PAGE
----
'All is not well': KZN premier promises 'intensified' lockdown in Durban

KwaZulu-Natal premier Sihle Zikalala. File picture.
KwaZulu-Natal premier Sihle Zikalala. File picture.
Image: Sandile Ndlovu

There will be “no compromises” in the enforcement of the national lockdown in Durban, as the coastal city has become KwaZulu-Natal's Covid-19 epicentre.

This was the stern warning from premier Sihle Zikalala on Sunday.

“We want to inform you that all is not well,” said Zikalala. “We need to take urgent and drastic action because we are at risk of losing this battle if we behave as if all is normal.”

Currently, KwaZulu-Natal is the third worst-hit province in SA in terms of the number of Covid-19 cases, behind only Gauteng and the Western Cape. However, 40% of the country's deaths from the respiratory illness have been in the province — 21 of the 52 fatalities.

Zikalala said, KwaZulu-Natal also accounts for 83 of the patients admitted in both private and public health care facilities, which is 15% of the national total. Sixty-one of them are in private hospitals, according to the figures he provided, and three are in intensive care.

But, said Zikalala, eThekwini was overwhelmingly the provinces's epicentre, with 65% of all cases in KwaZulu-Natal being from the Durban-based metro.

This, said the premier, meant that strict measures had to be put in place to curb the spread of the coronavirus, which causes the Covid-19 illness.

“It has become crystal clear that eThekwini has become the epicentre of Covid-19 in KwaZulu-Natal. Although this may be explained by the fact that eThekwini is a metro, and has the highest concentration of the population of KwaZulu-Natal, these figures are nevertheless extremely worrying.

“This new emerging trend is indicative of the fact that too many people and some institutions are not adhering to the lockdown regulations. This kind of behaviour must stop,” he said.

As a result, “urgent and decisive action” was needed.

“Such action needs to be taken now and by all of us.

“It is for these reasons that we have decided ... to implement an intensified lockdown for eThekwini. We have issued a directive to our law enforcement authorities to apply the law in its strictest form, and make sure that there are no compromises. We want them to make sure that the violation of the lockdown by people who are supposed to be at home is met with the concomitant punishment as set out by the law,” he said.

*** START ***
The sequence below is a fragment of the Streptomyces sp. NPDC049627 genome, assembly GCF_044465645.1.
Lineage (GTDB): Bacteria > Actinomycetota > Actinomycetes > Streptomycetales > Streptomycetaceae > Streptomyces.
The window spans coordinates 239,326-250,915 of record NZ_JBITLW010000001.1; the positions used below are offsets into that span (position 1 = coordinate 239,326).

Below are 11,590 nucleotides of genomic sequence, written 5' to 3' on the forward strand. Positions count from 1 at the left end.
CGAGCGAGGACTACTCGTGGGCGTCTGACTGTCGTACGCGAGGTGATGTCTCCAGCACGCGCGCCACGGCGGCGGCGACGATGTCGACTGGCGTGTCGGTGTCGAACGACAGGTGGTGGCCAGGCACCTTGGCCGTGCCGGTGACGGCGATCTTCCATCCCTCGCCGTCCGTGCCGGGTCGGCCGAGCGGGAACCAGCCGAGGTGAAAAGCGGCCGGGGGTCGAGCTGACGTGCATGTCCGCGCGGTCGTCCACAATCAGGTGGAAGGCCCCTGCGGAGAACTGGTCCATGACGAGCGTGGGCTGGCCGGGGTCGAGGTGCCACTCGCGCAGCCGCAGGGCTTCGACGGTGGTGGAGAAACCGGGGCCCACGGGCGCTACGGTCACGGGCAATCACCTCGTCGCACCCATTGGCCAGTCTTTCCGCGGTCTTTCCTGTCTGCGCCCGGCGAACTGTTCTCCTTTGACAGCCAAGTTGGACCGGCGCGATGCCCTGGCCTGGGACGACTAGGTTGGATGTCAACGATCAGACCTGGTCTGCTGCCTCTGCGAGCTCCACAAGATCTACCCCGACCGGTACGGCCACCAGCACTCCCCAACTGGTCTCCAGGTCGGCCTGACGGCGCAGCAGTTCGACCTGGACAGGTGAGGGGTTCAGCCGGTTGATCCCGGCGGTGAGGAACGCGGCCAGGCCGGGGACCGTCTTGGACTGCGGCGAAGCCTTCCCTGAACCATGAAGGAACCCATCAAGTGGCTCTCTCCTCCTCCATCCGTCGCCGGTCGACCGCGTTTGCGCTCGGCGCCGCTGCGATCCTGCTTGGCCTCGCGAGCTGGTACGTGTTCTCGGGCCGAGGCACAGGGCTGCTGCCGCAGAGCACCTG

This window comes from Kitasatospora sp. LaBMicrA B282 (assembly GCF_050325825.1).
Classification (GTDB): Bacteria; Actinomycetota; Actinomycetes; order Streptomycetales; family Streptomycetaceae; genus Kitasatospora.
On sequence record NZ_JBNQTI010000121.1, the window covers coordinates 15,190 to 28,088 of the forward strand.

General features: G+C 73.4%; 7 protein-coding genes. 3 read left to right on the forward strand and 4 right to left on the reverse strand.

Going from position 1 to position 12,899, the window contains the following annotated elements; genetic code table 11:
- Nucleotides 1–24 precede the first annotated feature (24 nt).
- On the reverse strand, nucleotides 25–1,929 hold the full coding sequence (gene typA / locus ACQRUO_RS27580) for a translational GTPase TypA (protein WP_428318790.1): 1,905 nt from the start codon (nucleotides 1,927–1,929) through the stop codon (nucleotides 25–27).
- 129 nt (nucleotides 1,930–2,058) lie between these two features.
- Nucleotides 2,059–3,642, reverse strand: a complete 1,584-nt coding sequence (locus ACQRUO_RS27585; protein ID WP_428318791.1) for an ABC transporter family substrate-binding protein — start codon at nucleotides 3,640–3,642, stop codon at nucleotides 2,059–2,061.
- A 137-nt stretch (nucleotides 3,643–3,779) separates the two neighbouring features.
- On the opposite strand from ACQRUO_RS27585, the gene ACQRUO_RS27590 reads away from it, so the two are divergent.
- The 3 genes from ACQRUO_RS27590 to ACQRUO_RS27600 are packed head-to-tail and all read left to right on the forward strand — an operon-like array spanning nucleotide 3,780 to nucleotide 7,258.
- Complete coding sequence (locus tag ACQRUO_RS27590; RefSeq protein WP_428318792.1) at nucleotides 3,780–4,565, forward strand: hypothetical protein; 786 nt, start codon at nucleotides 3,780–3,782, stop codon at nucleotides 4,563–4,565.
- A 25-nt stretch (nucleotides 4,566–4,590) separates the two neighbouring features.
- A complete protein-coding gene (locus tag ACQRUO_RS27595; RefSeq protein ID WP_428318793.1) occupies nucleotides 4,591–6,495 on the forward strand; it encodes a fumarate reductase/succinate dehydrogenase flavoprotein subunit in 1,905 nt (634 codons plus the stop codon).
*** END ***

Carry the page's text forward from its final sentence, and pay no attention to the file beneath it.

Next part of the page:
This meant more police officers' and soldiers' boots on the ground. Increased roadblocks were also promised.

“We wish to once again plead with our people to stay at home, and respect the law. This is a health emergency. We are in disaster mode. It is not business as usual,” said Zikalala.

Other intervention measures included:

  • Sweeping door-to-door screening;
  • Removal of infectious sources to specified isolation sites;
  • Set-up testing and screening booths in areas of major movements (malls, transport routes/taxi ranks);
  • Adjustment and intensification of community containment interventions; and
  • Informal settlements sanitisation programme.

Meanwhile, the DA in eThekwini has submitted a proposal to city leaders on the current situation — saying that major budgetary changes were needed in combination with assistance for those hardest hit.

“The municipality is going to have to take some tough and decisive action to reallocate funding to ensure that it has the capacity to respond and protect its citizens during this pandemic.

“The 2020/ 2021 budget needs to be completely reworked as we move into a time of prolonged crisis. Events, catering, commemorations, travel, advertising, sports games and anything that is not essential must be scrapped and the hundreds of millions used elsewhere,” said eThekwini caucus leader Nicole Graham.

She said the proposal also included relief — based on an application processes — of doubling of the current free allocation of water and electricity, a “three-month rates holiday” with the amount payable later, no interest accruing on arrears that accumulate during the lockdown and its aftermath, and a “moratorium on disconnections of municipal services”.

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